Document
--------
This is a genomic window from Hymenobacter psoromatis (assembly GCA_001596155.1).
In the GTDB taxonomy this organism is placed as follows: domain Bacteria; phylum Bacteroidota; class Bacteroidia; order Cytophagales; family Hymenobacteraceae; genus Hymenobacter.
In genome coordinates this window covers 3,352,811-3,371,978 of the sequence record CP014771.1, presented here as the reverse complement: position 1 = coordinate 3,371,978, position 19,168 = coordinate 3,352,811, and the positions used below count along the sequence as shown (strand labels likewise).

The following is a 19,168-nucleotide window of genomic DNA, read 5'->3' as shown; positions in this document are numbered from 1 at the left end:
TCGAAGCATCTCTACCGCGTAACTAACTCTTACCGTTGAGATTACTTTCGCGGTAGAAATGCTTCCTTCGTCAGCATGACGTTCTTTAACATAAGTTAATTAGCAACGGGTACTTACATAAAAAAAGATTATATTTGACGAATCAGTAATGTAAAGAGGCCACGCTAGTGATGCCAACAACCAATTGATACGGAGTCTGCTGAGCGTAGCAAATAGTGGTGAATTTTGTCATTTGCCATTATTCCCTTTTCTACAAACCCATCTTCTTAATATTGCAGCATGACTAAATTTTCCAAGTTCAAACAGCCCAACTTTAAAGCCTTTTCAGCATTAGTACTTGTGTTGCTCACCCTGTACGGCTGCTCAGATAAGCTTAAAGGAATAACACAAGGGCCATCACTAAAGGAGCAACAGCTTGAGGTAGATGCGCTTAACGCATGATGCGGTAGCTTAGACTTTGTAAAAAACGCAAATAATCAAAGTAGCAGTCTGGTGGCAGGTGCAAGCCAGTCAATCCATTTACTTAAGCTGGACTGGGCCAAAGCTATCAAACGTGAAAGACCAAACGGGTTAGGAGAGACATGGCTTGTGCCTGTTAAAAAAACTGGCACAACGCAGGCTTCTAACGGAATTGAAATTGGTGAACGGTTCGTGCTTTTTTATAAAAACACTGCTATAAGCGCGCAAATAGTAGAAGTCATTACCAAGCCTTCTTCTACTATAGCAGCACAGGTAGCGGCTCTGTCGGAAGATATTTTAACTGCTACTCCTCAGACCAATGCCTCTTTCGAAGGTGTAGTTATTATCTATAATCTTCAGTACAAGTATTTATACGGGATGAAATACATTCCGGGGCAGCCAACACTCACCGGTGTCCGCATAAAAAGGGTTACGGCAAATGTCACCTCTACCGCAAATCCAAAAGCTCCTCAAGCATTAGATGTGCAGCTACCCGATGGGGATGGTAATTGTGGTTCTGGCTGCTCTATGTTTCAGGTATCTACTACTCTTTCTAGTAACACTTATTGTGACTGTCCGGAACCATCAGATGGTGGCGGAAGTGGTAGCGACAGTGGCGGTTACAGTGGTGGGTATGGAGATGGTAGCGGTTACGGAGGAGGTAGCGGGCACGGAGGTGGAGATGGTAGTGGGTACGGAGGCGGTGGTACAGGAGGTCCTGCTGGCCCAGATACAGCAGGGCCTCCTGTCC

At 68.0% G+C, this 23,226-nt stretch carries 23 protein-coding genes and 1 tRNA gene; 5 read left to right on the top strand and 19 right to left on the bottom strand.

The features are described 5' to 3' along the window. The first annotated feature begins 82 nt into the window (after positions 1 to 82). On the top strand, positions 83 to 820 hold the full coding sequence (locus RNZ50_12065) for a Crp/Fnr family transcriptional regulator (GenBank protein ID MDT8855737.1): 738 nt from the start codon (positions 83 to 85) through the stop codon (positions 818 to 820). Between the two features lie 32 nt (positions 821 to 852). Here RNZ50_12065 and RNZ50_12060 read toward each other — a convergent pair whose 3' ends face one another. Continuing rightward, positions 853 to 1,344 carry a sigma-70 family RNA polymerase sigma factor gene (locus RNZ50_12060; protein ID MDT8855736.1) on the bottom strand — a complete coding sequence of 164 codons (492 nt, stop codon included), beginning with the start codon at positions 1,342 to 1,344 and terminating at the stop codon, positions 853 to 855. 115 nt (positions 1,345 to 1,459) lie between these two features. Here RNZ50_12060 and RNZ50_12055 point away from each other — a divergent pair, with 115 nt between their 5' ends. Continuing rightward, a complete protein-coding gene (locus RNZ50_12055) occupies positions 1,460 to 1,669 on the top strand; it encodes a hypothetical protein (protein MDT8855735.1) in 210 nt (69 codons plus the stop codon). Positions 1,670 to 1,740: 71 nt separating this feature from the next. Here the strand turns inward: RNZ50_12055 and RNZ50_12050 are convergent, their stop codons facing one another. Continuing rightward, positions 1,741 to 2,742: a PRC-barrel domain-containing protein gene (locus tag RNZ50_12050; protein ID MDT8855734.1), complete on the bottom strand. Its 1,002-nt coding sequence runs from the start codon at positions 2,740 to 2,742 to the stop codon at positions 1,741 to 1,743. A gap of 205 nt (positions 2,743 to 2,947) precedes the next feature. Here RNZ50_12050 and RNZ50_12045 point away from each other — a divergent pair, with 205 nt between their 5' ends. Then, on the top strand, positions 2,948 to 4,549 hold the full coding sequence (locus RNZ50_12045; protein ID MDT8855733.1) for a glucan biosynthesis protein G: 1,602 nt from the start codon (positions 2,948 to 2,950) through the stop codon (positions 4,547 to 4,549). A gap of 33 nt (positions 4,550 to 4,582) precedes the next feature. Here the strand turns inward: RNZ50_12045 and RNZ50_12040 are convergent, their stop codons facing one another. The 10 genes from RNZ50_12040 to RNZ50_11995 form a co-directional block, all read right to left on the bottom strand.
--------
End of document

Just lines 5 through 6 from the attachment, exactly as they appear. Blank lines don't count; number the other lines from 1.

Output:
TCGAAGCATCTCTACCGCGTAACTAACTCTTACCGTTGAGATTACTTTCGCGGTAGAAATGCTTCCTTCGTCAGCATGACGTTCTTTAACATAAGTTAATTAGCAACGGGTACTTACATAAAAAAAGATTATATTTGACGAATCAGTAATGTAAAGAGGCCACGCTAGTGATGCCAACAACCAATTGATACGGAGTCTGCTGAGCGTAGCAAATAGTGGTGAATTTTGTCATTTGCCATTATTCCCTTTTCTACAAACCCATCTTCTTAATATTGCAGCATGACTAAATTTTCCAAGTTCAAACAGCCCAACTTTAAAGCCTTTTCAGCATTAGTACTTGTGTTGCTCACCCTGTACGGCTGCTCAGATAAGCTTAAAGGAATAACACAAGGGCCATCACTAAAGGAGCAACAGCTTGAGGTAGATGCGCTTAACGCATGATGCGGTAGCTTAGACTTTGTAAAAAACGCAAATAATCAAAGTAGCAGTCTGGTGGCAGGTGCAAGCCAGTCAATCCATTTACTTAAGCTGGACTGGGCCAAAGCTATCAAACGTGAAAGACCAAACGGGTTAGGAGAGACATGGCTTGTGCCTGTTAAAAAAACTGGCACAACGCAGGCTTCTAACGGAATTGAAATTGGTGAACGGTTCGTGCTTTTTTATAAAAACACTGCTATAAGCGCGCAAATAGTAGAAGTCATTACCAAGCCTTCTTCTACTATAGCAGCACAGGTAGCGGCTCTGTCGGAAGATATTTTAACTGCTACTCCTCAGACCAATGCCTCTTTCGAAGGTGTAGTTATTATCTATAATCTTCAGTACAAGTATTTATACGGGATGAAATACATTCCGGGGCAGCCAACACTCACCGGTGTCCGCATAAAAAGGGTTACGGCAAATGTCACCTCTACCGCAAATCCAAAAGCTCCTCAAGCATTAGATGTGCAGCTACCCGATGGGGATGGTAATTGTGGTTCTGGCTGCTCTATGTTTCAGGTATCTACTACTCTTTCTAGTAACACTTATTGTGACTGTCCGGAACCATCAGATGGTGGCGGAAGTGGTAGCGACAGTGGCGGTTACAGTGGTGGGTATGGAGATGGTAGCGGTTACGGAGGAGGTAGCGGGCACGGAGGTGGAGATGGTAGTGGGTACGGAGGCGGTGGTACAGGAGGTCCTGCTGGCCCAGATACAGCAGGGCCTCCTGTCC

At 68.0% G+C, this 23,226-nt stretch carries 23 protein-coding genes and 1 tRNA gene; 5 read left to right on the top strand and 19 right to left on the bottom strand.